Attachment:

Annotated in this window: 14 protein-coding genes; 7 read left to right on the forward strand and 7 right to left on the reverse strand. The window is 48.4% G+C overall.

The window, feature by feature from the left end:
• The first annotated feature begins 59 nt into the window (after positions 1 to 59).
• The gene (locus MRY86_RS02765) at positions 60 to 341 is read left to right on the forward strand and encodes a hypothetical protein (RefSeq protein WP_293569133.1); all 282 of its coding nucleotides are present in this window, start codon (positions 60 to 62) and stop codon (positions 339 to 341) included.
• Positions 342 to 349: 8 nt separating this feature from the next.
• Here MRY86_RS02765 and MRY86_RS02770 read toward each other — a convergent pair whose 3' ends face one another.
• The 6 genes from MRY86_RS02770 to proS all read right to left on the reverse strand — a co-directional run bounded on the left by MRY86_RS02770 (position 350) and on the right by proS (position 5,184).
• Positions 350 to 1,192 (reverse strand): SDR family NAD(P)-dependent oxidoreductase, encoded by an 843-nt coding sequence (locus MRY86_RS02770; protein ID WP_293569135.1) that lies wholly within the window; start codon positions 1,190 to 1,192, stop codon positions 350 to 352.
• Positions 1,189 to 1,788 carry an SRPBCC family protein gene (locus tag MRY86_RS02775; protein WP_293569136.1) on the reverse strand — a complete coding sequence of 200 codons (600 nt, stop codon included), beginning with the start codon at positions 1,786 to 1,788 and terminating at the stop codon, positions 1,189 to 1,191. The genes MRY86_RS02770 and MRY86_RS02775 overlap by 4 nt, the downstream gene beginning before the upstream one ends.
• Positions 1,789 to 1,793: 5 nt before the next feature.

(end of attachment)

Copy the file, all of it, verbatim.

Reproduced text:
Annotated in this window: 14 protein-coding genes; 7 read left to right on the forward strand and 7 right to left on the reverse strand. The window is 48.4% G+C overall.

The window, feature by feature from the left end:
• The first annotated feature begins 59 nt into the window (after positions 1 to 59).
• The gene (locus MRY86_RS02765) at positions 60 to 341 is read left to right on the forward strand and encodes a hypothetical protein (RefSeq protein WP_293569133.1); all 282 of its coding nucleotides are present in this window, start codon (positions 60 to 62) and stop codon (positions 339 to 341) included.
• Positions 342 to 349: 8 nt separating this feature from the next.
• Here MRY86_RS02765 and MRY86_RS02770 read toward each other — a convergent pair whose 3' ends face one another.
• The 6 genes from MRY86_RS02770 to proS all read right to left on the reverse strand — a co-directional run bounded on the left by MRY86_RS02770 (position 350) and on the right by proS (position 5,184).
• Positions 350 to 1,192 (reverse strand): SDR family NAD(P)-dependent oxidoreductase, encoded by an 843-nt coding sequence (locus MRY86_RS02770; protein ID WP_293569135.1) that lies wholly within the window; start codon positions 1,190 to 1,192, stop codon positions 350 to 352.
• Positions 1,189 to 1,788 carry an SRPBCC family protein gene (locus tag MRY86_RS02775; protein WP_293569136.1) on the reverse strand — a complete coding sequence of 200 codons (600 nt, stop codon included), beginning with the start codon at positions 1,786 to 1,788 and terminating at the stop codon, positions 1,189 to 1,191. The genes MRY86_RS02770 and MRY86_RS02775 overlap by 4 nt, the downstream gene beginning before the upstream one ends.
• Positions 1,789 to 1,793: 5 nt before the next feature.